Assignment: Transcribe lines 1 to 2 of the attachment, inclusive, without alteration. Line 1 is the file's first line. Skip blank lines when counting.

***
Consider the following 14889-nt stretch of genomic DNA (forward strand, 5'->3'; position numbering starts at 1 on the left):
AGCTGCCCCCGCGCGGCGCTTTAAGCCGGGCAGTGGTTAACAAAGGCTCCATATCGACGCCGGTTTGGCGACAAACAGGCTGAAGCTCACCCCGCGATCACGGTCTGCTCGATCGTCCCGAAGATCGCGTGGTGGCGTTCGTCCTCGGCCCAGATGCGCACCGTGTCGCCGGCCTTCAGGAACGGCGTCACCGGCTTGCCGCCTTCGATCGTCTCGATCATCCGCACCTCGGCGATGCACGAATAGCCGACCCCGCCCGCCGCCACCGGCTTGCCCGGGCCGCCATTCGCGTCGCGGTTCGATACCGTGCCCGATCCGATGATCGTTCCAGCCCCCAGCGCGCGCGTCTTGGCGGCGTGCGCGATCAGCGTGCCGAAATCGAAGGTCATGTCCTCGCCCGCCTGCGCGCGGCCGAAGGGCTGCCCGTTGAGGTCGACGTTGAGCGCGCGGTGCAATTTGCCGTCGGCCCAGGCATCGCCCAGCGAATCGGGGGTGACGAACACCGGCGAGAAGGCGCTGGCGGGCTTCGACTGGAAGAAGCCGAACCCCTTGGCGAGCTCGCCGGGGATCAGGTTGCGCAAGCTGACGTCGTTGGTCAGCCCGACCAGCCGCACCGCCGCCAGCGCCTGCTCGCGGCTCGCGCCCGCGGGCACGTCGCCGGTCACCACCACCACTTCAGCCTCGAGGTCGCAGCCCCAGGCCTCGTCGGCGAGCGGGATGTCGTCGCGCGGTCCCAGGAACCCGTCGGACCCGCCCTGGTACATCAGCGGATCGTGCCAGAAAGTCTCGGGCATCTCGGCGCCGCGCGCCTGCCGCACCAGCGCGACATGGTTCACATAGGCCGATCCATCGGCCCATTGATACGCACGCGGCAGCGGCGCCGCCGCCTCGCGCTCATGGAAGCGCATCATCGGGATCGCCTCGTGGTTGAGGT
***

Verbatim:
Consider the following 14889-nt stretch of genomic DNA (forward strand, 5'->3'; position numbering starts at 1 on the left):
AGCTGCCCCCGCGCGGCGCTTTAAGCCGGGCAGTGGTTAACAAAGGCTCCATATCGACGCCGGTTTGGCGACAAACAGGCTGAAGCTCACCCCGCGATCACGGTCTGCTCGATCGTCCCGAAGATCGCGTGGTGGCGTTCGTCCTCGGCCCAGATGCGCACCGTGTCGCCGGCCTTCAGGAACGGCGTCACCGGCTTGCCGCCTTCGATCGTCTCGATCATCCGCACCTCGGCGATGCACGAATAGCCGACCCCGCCCGCCGCCACCGGCTTGCCCGGGCCGCCATTCGCGTCGCGGTTCGATACCGTGCCCGATCCGATGATCGTTCCAGCCCCCAGCGCGCGCGTCTTGGCGGCGTGCGCGATCAGCGTGCCGAAATCGAAGGTCATGTCCTCGCCCGCCTGCGCGCGGCCGAAGGGCTGCCCGTTGAGGTCGACGTTGAGCGCGCGGTGCAATTTGCCGTCGGCCCAGGCATCGCCCAGCGAATCGGGGGTGACGAACACCGGCGAGAAGGCGCTGGCGGGCTTCGACTGGAAGAAGCCGAACCCCTTGGCGAGCTCGCCGGGGATCAGGTTGCGCAAGCTGACGTCGTTGGTCAGCCCGACCAGCCGCACCGCCGCCAGCGCCTGCTCGCGGCTCGCGCCCGCGGGCACGTCGCCGGTCACCACCACCACTTCAGCCTCGAGGTCGCAGCCCCAGGCCTCGTCGGCGAGCGGGATGTCGTCGCGCGGTCCCAGGAACCCGTCGGACCCGCCCTGGTACATCAGCGGATCGTGCCAGAAAGTCTCGGGCATCTCGGCGCCGCGCGCCTGCCGCACCAGCGCGACATGGTTCACATAGGCCGATCCATCGGCCCATTGATACGCACGCGGCAGCGGCGCCGCCGCCTCGCGCTCATGGAAGCGCATCATCGGGATCGCCTCGTGGTTGAGGT